Article 33. Environmental protection and sustainability



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ARTICLE 33. ENVIRONMENTAL PROTECTION AND SUSTAINABILITY

Title

1. DEFINITIONS

2. CHESAPEAKE BAY CRITICAL AREAS PROTECTION

3. PROTECTION OF WATER QUALITY, STREAMS, WETLANDS, AND FLOODPLAINS

4. STORMWATER MANAGEMENT

5. EXCAVATIONS, GRADING, SEDIMENT CONTROL, AND FOREST MANAGEMENT

6. FOREST CONSERVATION

7. STORAGE OF PETROLEUM PRODUCTS AND HAZARDOUS SUBSTANCES

8. NOTIFICATION

TITLE 1. DEFINITIONS



Section

33-1-101. Definitions

§ 33-1-101. DEFINITIONS.



(a) In general. In this article the following words have the meanings indicated.

(b) Afforestation. “Afforestation” means:

(1) Establishment of a forest on an area from which forest cover has been absent for a long period of time;

(2) Planting of open areas which are not presently in forest cover; or

(3) Establishment of a forest according to procedures set forth in the Forest Conservation Technical Manual.

(c) Agricultural land management practice.

(1) “Agricultural land management practice” means those methods and procedures used in the cultivation of land to further crop and livestock production and conservation of related soil and water resources.

(2) “Agricultural land management practice” does not include logging and timber removal operations.

(d) Anadromous fish. “Anadromous fish” means fish that travel upstream from their primary habitat in the ocean to freshwaters in order to spawn.

(e) Chesapeake Bay Critical Area. “Chesapeake Bay Critical Area” means all land and water that is designated on the official critical area map of the county under § 8-1807(c) of the Natural Resources Article of the Annotated Code of Maryland.

(f) Clearing.

(1) “Clearing” means any act to cut or remove vegetation, including trees, saplings, shrubs, seedlings or herbaceous plants, from the land.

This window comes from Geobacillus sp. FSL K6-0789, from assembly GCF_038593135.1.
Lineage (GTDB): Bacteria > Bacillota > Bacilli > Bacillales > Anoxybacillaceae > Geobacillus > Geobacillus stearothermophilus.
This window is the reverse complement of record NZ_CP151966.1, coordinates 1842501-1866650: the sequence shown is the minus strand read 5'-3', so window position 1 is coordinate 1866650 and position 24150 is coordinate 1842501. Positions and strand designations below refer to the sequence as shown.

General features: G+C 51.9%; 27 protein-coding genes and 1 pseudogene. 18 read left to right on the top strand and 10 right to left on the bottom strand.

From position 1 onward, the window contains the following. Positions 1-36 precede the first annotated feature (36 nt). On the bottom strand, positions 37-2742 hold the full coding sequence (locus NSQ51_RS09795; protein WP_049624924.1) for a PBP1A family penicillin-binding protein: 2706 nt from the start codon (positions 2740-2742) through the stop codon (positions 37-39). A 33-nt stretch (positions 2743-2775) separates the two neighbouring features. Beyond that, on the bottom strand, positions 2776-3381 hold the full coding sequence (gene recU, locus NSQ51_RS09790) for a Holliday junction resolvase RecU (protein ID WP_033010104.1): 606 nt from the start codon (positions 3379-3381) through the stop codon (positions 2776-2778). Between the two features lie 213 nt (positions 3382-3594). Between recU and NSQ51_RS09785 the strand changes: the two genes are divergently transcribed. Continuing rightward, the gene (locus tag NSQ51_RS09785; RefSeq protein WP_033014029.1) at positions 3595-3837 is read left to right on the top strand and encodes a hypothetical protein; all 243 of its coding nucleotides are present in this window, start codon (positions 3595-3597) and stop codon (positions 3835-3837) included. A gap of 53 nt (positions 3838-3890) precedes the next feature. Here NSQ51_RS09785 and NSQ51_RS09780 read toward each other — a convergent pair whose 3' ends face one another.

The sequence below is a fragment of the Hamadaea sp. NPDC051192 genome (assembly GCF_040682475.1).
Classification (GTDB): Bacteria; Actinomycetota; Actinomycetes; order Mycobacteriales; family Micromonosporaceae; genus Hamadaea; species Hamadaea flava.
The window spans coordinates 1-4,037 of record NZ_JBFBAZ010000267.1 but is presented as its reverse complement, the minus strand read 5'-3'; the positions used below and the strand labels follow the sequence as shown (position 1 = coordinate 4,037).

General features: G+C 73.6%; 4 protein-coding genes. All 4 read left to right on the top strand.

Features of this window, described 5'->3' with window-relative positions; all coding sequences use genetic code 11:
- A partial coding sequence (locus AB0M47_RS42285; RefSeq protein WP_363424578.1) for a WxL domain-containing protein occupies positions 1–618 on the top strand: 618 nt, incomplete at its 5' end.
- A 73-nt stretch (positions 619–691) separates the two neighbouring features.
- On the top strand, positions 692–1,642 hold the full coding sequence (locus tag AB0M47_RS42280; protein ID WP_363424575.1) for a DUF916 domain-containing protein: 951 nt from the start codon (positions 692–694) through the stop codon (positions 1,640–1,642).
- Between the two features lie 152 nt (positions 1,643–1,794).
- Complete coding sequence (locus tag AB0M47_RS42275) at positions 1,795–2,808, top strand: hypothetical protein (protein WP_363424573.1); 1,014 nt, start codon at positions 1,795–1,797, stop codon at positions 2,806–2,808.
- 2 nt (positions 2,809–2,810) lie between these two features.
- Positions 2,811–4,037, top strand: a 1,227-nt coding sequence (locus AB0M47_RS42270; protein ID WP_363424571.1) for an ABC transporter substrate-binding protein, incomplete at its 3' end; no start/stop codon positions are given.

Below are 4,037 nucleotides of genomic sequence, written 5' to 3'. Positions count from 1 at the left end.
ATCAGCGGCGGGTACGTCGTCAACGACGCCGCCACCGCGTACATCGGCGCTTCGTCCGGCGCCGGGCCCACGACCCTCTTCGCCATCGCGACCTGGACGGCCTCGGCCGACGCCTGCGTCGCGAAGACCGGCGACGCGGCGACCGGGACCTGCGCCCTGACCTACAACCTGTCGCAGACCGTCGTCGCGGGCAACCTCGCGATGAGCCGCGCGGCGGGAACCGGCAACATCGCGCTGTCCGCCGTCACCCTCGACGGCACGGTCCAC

(2) “Clearing” does not include the ordinary mowing of grass.

(g) Colonial nesting water bird. “Colonial nesting water bird” means a heron, egret, tern, or glossy ibis that:

(1) Congregates in relatively few areas to nest; and

(2) Is highly susceptible to local disturbances at the time of nesting.

(h) Developed woodland. “Developed woodland” means a one-acre or more area in the Chesapeake Bay Critical Area that:

(1) Predominantly contains trees and natural vegetation; and

(2) Contains residential, commercial, or industrial structures and uses.

(i) Endangered species. “Endangered species” means a species of plant, animal, or fish that is listed as endangered:

(1) By regulation of the State Department of Natural Resources; or

(2) In accordance with the Federal Endangered Species Act.

(j) Erosion. “Erosion” means the process by which the land surface is worn away by the action of wind, water, ice, or gravity.

(k) Forest.

(1) “Forest” means a biological community that is dominated by trees and other woody plants.

(2) “Forest” does not include:

(i) Orchards; or

(ii) Conifer plantations unless under an approved forest management plan.

(l) Forest Conservation Technical Manual. “Forest Conservation Technical Manual” means the technical manual adopted under Article 3, Title 7 of the Code, used to establish standards of performance required in preparing forest stand delineations and forest conservation plans.

(m) Forest interior dwelling bird.

(1) “Forest interior dwelling bird” means a species of bird identified by the State Department of Natural Resources that requires relatively large forested tracts to breed successfully.

(2) “Forest interior dwelling bird” includes flycatchers, warblers, vireos, and woodpeckers.

(n) Forest management plan. “Forest management plan” means a plan prepared by a registered professional forester that describes the manner in which timber will be harvested and replaced to protect water quality and plant and wildlife habitat.

(o) Forest Protection and Establishment Plan. “Forest Protection and Establishment Plan” means a plan prepared for the protection and establishment of a forest that provides water quality and plant and wildlife habitat protection and that incorporates planting standards and maintenance procedures found in the Forest Conservation Technical Manual, as necessary.